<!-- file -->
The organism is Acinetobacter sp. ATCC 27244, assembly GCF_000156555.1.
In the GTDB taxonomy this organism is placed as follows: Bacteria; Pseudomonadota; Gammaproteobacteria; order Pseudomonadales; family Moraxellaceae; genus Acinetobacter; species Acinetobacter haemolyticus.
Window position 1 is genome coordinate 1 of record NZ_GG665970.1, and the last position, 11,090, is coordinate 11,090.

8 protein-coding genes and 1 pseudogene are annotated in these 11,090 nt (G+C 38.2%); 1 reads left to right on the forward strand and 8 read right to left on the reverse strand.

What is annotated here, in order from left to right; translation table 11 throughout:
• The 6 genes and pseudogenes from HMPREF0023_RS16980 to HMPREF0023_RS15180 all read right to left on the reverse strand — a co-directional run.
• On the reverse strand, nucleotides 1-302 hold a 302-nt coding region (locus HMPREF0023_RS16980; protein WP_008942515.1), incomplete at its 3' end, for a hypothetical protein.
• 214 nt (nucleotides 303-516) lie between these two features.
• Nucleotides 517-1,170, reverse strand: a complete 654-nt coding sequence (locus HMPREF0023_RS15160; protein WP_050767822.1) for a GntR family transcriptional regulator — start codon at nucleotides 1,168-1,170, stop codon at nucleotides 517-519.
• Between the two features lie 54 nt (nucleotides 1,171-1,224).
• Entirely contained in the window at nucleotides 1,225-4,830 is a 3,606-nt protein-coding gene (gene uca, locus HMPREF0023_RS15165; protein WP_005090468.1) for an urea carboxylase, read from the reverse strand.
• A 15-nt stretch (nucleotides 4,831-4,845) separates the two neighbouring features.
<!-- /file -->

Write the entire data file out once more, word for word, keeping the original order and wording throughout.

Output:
The organism is Acinetobacter sp. ATCC 27244, assembly GCF_000156555.1.
In the GTDB taxonomy this organism is placed as follows: Bacteria; Pseudomonadota; Gammaproteobacteria; order Pseudomonadales; family Moraxellaceae; genus Acinetobacter; species Acinetobacter haemolyticus.
Window position 1 is genome coordinate 1 of record NZ_GG665970.1, and the last position, 11,090, is coordinate 11,090.

8 protein-coding genes and 1 pseudogene are annotated in these 11,090 nt (G+C 38.2%); 1 reads left to right on the forward strand and 8 read right to left on the reverse strand.

What is annotated here, in order from left to right; translation table 11 throughout:
• The 6 genes and pseudogenes from HMPREF0023_RS16980 to HMPREF0023_RS15180 all read right to left on the reverse strand — a co-directional run.
• On the reverse strand, nucleotides 1-302 hold a 302-nt coding region (locus HMPREF0023_RS16980; protein WP_008942515.1), incomplete at its 3' end, for a hypothetical protein.
• 214 nt (nucleotides 303-516) lie between these two features.
• Nucleotides 517-1,170, reverse strand: a complete 654-nt coding sequence (locus HMPREF0023_RS15160; protein WP_050767822.1) for a GntR family transcriptional regulator — start codon at nucleotides 1,168-1,170, stop codon at nucleotides 517-519.
• Between the two features lie 54 nt (nucleotides 1,171-1,224).
• Entirely contained in the window at nucleotides 1,225-4,830 is a 3,606-nt protein-coding gene (gene uca, locus HMPREF0023_RS15165; protein WP_005090468.1) for an urea carboxylase, read from the reverse strand.
• A 15-nt stretch (nucleotides 4,831-4,845) separates the two neighbouring features.